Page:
After having hiked intensively on the US West Coast it was time to explore the East Coast a bit further. No, I haven’t hiked the Appalachian Trail, not yet, not this time. But my partner and me hit the Benton MacKaye Trail. This is an about 300 mile long trail that shares its southern terminus with the Appalachian Trail, intersects with it a couples of times, but then makes its way north-west instead of following the AT to the north-east. It winds its way up and down the Appalachians through Georgia, Tennessee and North Carolina.
As I am still in love with the Pacific Crest Trail, I have to admit I had my prejudices about the not-so-high and not-so-spectacular mountains of the east. Endless and boring green tunnels under infinite deciduous trees of the Appalachians, now and then a quick glimpse over even more wooded mountains und rolling hills. Thousand shades of green up until the horizon. Add high temperatures and even higher humidity and annoying mosquitos all along the way – that’s what I expected. And blaming the close proximity to civilization I imagined the Appalachians full with people hiking and maybe even weirdos hanging out at the campgrounds.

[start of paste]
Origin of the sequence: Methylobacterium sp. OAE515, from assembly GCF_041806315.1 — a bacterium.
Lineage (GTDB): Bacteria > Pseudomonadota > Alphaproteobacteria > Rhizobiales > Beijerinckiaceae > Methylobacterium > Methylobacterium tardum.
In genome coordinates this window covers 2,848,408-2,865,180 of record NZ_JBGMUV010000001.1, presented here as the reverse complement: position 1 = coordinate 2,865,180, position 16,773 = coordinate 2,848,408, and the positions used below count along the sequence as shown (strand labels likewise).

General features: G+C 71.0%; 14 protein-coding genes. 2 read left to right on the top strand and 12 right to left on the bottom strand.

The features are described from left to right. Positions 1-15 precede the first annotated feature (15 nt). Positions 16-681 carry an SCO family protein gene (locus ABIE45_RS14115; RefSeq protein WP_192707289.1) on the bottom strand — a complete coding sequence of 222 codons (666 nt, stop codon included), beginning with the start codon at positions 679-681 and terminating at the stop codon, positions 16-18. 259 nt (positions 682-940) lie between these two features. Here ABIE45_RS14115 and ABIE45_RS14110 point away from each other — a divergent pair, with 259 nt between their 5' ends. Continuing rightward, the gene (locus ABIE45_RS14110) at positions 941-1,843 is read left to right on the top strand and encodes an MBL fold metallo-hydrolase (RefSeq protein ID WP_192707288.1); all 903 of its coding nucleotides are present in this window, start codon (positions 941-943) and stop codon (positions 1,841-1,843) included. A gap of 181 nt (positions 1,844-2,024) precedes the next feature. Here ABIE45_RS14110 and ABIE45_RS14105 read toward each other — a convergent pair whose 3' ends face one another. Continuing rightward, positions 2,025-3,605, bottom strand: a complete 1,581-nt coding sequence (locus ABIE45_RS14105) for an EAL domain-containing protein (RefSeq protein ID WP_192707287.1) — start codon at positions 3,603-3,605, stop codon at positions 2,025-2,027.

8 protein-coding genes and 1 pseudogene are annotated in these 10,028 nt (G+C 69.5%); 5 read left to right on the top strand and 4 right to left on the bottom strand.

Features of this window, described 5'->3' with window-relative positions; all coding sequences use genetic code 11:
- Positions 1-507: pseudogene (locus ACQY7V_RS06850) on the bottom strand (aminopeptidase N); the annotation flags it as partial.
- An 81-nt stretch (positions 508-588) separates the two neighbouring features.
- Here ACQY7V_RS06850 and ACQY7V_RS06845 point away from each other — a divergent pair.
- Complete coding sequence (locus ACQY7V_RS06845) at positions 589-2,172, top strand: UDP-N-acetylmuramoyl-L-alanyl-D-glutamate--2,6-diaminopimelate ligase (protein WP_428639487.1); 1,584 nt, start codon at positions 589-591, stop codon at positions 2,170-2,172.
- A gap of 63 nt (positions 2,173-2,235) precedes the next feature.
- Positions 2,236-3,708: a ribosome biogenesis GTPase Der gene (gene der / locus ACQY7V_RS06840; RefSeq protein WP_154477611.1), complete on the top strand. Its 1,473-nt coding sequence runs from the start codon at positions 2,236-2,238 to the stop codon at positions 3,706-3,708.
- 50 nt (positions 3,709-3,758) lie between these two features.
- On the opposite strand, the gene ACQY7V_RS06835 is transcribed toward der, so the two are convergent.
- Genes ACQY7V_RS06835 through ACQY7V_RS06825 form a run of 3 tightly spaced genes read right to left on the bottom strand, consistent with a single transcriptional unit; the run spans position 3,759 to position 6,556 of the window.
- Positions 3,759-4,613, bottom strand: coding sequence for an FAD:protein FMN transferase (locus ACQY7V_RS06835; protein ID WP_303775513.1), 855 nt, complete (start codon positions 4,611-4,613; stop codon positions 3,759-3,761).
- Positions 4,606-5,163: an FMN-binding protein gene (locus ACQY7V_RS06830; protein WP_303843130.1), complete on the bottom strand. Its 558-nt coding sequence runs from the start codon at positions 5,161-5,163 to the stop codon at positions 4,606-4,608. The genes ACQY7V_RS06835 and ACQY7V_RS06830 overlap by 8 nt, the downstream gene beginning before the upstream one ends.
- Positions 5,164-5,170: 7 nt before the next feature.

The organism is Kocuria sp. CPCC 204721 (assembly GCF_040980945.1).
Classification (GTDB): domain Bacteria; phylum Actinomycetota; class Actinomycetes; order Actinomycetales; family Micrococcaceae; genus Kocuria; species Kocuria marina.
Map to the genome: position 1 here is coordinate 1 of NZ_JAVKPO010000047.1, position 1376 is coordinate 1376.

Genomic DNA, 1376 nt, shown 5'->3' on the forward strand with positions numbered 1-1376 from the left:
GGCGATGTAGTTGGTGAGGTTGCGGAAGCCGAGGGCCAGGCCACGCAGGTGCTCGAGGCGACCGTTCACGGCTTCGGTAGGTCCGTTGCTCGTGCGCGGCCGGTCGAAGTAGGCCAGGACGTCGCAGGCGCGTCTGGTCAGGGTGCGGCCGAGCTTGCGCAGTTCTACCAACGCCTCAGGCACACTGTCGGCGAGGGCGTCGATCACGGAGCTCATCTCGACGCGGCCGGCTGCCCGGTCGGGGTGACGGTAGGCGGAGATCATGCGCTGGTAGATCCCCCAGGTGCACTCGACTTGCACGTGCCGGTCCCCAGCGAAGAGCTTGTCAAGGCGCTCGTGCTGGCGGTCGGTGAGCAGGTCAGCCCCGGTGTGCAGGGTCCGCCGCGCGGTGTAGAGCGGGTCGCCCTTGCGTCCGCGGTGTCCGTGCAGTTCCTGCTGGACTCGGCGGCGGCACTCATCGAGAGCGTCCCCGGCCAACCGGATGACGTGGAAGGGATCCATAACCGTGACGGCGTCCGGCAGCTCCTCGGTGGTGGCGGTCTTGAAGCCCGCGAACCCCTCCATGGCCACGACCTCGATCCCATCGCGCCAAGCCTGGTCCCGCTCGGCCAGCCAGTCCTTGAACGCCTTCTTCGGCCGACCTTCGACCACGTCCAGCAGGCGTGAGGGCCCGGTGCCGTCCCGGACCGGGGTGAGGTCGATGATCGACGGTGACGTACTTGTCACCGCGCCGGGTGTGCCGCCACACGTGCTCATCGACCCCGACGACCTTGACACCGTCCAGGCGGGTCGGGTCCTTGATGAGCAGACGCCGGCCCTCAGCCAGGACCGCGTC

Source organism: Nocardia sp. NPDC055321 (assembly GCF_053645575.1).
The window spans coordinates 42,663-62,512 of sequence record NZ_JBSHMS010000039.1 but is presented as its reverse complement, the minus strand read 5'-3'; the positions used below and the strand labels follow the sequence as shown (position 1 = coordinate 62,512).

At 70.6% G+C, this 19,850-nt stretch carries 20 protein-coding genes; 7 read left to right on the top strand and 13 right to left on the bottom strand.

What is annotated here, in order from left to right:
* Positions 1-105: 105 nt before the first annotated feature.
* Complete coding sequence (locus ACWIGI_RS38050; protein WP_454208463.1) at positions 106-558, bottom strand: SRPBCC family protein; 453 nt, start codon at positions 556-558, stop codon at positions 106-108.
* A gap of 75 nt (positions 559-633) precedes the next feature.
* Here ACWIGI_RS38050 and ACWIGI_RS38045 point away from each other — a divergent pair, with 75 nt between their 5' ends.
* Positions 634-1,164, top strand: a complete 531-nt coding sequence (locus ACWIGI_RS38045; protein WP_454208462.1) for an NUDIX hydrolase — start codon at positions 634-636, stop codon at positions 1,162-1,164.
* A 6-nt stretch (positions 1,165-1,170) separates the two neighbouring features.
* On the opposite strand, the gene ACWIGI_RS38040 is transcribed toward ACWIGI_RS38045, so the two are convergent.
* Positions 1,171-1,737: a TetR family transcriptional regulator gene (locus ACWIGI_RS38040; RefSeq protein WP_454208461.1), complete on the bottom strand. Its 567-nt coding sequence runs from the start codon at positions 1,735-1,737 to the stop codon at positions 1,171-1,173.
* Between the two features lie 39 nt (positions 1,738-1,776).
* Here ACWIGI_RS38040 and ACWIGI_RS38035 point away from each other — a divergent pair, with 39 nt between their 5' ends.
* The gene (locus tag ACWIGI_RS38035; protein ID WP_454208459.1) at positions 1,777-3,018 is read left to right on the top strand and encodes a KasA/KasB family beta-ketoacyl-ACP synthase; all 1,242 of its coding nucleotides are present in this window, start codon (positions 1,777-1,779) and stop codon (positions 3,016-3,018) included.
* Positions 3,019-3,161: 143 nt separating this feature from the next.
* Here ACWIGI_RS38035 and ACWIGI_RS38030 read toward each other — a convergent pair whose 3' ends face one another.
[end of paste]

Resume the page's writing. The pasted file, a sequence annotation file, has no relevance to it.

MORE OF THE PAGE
But all my prejudices quickly dissolved. The Appalachian mountains are beautiful. They lack epic views and all the epic scenery the west coast offers, but they have their very own pretty charm. For example seeing spring developing is magical. All that fresh and lush green. A lot of times we were walking through tunnels of rhododendron and along gurgling creeks. However, yes, we got poured on and it is humid. But to look upon it from the bright side: you don’t have to worry about drinking water too much. And the Benton MacKaye trail is a gem: challenging, yet pretty and offering pure solitude as we only met 2 other hikers within the about 10 days we spent hiking.
Unfortunately we had to leave trail because of an injury just after we passed the halfway point, but we definitely will come back and finish that trail in these gorgeous woods.